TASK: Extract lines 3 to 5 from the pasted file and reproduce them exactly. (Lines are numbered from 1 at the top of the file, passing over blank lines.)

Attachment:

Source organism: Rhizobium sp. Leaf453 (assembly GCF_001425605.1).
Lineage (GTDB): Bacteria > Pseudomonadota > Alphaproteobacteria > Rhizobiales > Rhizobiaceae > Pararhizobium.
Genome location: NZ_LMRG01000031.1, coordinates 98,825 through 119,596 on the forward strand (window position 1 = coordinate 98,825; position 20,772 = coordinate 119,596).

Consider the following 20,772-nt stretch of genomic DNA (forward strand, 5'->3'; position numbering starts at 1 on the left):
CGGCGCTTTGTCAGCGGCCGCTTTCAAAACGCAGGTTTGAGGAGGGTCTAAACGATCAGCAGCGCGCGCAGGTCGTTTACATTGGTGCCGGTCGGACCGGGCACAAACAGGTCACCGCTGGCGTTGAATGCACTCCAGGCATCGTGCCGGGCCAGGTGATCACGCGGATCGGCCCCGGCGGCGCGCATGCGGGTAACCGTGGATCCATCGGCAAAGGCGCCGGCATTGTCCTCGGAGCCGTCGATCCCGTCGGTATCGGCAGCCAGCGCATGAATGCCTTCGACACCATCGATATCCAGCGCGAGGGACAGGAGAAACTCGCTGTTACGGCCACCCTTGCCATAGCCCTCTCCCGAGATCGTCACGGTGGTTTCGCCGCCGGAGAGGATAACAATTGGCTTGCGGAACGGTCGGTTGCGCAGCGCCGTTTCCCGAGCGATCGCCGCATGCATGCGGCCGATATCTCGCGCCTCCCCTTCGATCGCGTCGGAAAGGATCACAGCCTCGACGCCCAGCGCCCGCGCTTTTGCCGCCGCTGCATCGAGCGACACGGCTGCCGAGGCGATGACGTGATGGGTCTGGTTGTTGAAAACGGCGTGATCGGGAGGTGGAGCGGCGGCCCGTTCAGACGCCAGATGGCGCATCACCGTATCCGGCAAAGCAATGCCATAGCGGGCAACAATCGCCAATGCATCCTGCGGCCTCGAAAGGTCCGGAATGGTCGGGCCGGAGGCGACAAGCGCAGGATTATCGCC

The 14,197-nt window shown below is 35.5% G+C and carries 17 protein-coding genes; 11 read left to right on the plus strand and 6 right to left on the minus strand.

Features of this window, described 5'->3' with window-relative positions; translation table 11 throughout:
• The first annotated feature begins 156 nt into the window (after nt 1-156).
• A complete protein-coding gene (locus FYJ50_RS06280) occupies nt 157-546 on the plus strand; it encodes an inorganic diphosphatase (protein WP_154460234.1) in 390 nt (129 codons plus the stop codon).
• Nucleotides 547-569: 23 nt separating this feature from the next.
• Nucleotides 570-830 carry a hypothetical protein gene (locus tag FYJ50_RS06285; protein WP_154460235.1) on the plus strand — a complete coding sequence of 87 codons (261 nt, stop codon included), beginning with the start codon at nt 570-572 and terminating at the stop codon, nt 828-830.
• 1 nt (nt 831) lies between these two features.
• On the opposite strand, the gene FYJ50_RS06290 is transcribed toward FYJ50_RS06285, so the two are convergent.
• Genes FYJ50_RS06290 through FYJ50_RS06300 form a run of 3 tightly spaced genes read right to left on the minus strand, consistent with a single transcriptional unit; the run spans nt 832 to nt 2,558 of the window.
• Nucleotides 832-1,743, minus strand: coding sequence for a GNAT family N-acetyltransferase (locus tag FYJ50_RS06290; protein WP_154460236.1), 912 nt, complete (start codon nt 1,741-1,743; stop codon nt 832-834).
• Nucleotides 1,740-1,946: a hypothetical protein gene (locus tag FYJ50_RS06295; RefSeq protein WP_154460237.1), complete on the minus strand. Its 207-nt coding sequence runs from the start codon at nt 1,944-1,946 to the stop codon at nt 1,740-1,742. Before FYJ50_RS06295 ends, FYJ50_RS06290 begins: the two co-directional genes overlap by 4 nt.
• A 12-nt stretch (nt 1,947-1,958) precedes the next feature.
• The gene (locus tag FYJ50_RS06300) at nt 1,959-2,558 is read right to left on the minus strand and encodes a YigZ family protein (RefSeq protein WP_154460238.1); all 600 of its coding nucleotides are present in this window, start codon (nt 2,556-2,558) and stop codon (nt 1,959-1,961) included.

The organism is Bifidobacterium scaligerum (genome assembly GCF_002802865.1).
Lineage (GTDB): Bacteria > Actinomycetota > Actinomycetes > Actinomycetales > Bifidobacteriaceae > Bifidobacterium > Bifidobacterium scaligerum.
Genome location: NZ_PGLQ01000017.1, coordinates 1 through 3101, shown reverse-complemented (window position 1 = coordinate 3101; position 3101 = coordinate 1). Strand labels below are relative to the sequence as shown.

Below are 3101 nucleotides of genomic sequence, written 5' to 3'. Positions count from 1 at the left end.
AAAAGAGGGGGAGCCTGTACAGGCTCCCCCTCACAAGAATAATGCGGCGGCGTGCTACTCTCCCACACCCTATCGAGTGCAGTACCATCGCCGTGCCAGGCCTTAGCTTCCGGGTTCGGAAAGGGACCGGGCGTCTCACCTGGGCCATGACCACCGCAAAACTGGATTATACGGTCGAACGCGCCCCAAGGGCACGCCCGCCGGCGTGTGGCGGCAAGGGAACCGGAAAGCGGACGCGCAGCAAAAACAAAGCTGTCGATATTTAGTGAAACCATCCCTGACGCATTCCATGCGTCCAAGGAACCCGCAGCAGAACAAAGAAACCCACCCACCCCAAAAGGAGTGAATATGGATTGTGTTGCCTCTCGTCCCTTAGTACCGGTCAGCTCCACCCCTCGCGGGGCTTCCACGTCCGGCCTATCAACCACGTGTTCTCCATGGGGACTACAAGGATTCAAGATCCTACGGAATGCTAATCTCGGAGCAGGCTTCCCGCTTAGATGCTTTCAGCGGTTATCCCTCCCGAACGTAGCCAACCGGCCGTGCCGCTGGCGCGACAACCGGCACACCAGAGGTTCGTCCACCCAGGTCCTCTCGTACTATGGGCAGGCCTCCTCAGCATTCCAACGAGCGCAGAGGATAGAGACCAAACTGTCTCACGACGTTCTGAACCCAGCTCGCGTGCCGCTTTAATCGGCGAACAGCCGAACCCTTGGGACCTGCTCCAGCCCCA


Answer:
Genome location: NZ_LMRG01000031.1, coordinates 98,825 through 119,596 on the forward strand (window position 1 = coordinate 98,825; position 20,772 = coordinate 119,596).

Consider the following 20,772-nt stretch of genomic DNA (forward strand, 5'->3'; position numbering starts at 1 on the left):
CGGCGCTTTGTCAGCGGCCGCTTTCAAAACGCAGGTTTGAGGAGGGTCTAAACGATCAGCAGCGCGCGCAGGTCGTTTACATTGGTGCCGGTCGGACCGGGCACAAACAGGTCACCGCTGGCGTTGAATGCACTCCAGGCATCGTGCCGGGCCAGGTGATCACGCGGATCGGCCCCGGCGGCGCGCATGCGGGTAACCGTGGATCCATCGGCAAAGGCGCCGGCATTGTCCTCGGAGCCGTCGATCCCGTCGGTATCGGCAGCCAGCGCATGAATGCCTTCGACACCATCGATATCCAGCGCGAGGGACAGGAGAAACTCGCTGTTACGGCCACCCTTGCCATAGCCCTCTCCCGAGATCGTCACGGTGGTTTCGCCGCCGGAGAGGATAACAATTGGCTTGCGGAACGGTCGGTTGCGCAGCGCCGTTTCCCGAGCGATCGCCGCATGCATGCGGCCGATATCTCGCGCCTCCCCTTCGATCGCGTCGGAAAGGATCACAGCCTCGACGCCCAGCGCCCGCGCTTTTGCCGCCGCTGCATCGAGCGACACGGCTGCCGAGGCGATGACGTGATGGGTCTGGTTGTTGAAAACGGCGTGATCGGGAGGTGGAGCGGCGGCCCGTTCAGACGCCAGATGGCGCATCACCGTATCCGGCAAAGCAATGCCATAGCGGGCAACAATCGCCAATGCATCCTGCGGCCTCGAAAGGTCCGGAATGGTCGGGCCGGAGGCGACAAGCGCAGGATTATCGCC